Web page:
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The Department for Levelling Up, Housing & Communities (DHLUC) has recently completed a public consultation on improving transparency on "contractual controls" over land to identify matters affecting land which can act as a drag on development.  

HM Land Registry  will be responsible for collecting and publishing information on these "contractual controls" and information will be required not only on the contracting parties and the length of the agreement but also the title numbers of all relevant land; any ability to extend the lifespan of the agreement and the Solicitor Regulation Authority numbers of the solicitors acting. Many of the "contractual controls" referred to are matters we frequently see within Development Agreements of industrial & logistics land.  

What is meant by ''contractual control''?

(a) Options in respect of land transfers and leases for terms of more than seven years.

(b) Pre-emption agreements containing a "right of first refusal",

(c) Conditional contracts.

(d) Promotion and landowner agreements.

What are not proposed to be classified as "contractual controls"?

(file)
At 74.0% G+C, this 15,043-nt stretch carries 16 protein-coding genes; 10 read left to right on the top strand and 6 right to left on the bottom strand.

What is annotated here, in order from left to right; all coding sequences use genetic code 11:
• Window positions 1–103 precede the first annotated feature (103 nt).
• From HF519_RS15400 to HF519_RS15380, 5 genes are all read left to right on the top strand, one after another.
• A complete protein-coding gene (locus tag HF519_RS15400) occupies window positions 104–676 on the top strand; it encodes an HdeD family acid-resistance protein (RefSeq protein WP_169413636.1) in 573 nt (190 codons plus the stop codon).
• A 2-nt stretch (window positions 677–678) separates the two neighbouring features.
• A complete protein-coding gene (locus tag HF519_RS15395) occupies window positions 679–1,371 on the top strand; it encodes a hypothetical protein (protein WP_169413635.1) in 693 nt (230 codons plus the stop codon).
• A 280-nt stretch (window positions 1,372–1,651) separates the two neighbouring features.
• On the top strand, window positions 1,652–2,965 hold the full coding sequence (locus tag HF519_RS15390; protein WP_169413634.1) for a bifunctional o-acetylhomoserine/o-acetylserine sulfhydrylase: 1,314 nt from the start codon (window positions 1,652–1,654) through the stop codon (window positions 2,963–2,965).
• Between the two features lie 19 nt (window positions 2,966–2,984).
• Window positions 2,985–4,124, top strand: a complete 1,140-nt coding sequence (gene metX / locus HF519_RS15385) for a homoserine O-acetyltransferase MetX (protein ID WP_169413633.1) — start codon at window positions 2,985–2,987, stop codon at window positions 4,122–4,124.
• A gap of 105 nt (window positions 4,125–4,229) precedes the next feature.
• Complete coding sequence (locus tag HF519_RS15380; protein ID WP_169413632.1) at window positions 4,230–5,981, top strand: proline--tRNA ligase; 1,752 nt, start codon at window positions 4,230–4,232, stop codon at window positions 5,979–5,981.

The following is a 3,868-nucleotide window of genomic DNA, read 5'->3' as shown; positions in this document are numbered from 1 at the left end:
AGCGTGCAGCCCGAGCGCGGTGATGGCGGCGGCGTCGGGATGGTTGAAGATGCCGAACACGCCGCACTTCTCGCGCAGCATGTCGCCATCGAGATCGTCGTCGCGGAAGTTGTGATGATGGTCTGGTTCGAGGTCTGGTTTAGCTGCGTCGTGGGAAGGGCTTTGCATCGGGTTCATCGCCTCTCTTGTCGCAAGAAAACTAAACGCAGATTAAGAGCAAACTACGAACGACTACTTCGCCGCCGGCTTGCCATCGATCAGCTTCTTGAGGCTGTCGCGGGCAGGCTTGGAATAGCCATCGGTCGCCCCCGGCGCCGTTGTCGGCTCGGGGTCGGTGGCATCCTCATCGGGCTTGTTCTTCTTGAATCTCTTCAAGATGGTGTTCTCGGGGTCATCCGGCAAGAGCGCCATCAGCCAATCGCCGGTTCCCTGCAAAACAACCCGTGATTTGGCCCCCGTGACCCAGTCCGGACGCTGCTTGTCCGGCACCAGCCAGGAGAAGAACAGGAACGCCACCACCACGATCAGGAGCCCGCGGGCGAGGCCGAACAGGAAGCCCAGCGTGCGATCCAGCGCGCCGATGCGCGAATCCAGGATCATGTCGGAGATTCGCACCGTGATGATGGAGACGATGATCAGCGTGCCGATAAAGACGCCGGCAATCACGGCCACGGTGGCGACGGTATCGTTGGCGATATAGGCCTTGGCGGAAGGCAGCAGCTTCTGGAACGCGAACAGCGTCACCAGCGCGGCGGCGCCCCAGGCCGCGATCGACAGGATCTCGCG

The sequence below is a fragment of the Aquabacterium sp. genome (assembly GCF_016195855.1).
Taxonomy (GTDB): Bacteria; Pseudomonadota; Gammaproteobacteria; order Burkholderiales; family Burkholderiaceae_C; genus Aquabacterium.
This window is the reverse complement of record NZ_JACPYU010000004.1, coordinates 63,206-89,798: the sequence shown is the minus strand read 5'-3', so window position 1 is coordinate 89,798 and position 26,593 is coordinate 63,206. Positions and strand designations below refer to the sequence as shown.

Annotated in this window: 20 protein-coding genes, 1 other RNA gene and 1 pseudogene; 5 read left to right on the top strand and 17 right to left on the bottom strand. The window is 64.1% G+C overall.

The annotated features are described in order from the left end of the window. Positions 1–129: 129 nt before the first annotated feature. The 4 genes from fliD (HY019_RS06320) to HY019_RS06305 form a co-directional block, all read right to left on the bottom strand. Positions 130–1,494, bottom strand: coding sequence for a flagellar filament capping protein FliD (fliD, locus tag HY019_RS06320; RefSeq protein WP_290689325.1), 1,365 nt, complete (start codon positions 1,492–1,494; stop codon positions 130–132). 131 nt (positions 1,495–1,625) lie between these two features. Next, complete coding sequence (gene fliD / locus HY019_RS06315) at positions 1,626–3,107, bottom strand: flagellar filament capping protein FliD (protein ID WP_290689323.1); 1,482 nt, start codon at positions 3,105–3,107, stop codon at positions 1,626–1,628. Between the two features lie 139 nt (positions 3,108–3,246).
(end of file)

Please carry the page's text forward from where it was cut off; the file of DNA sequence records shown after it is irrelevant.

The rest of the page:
(a) Overage and claw back agreements on the basis they secure further payments rather than controlling land.

(b) Restrictive covenants on the basis there is already public information held at HM Land Registry (HMLR) regarding their effect on development.

(c) Agreements with a contractual life of less than 12 months and no ability to extend their lifespan.

(d) Agreements in respect of unregistered land.

When is it proposed the new requirements come into force?

6 April 2026, but with retrospective effect from 6 April 2021. The proposal is for information to be provided to HMLR within 60 days of completion of a contractual control agreement.

What are the proposed penalties for non-compliance?

At present, options; pre-emption agreements; conditional contracts; promotion and landowner agreements are commonly protected at HMLR by way of title notices or restrictions. Under the proposals, these protections will only be available where the necessary information has been provided to HMLR within the 60 day time period.

What is our view on the DHLUC proposals?

We have been interviewed by HMLR on the proposals and raised the following issues: 

(a) Many of the agreements proposed to be covered by their very nature contain confidential provisions that potentially last for many years. Requiring disclosure could dissuade the parties from entering into them.

(b) The potentially onerous retrospective nature of the proposals. 

(c) The inconsistent approach to unregistered land.

(d) The potential for other landowners to use the publicly available information to object to or delay developments.

We shall provide further updates in future bulletins.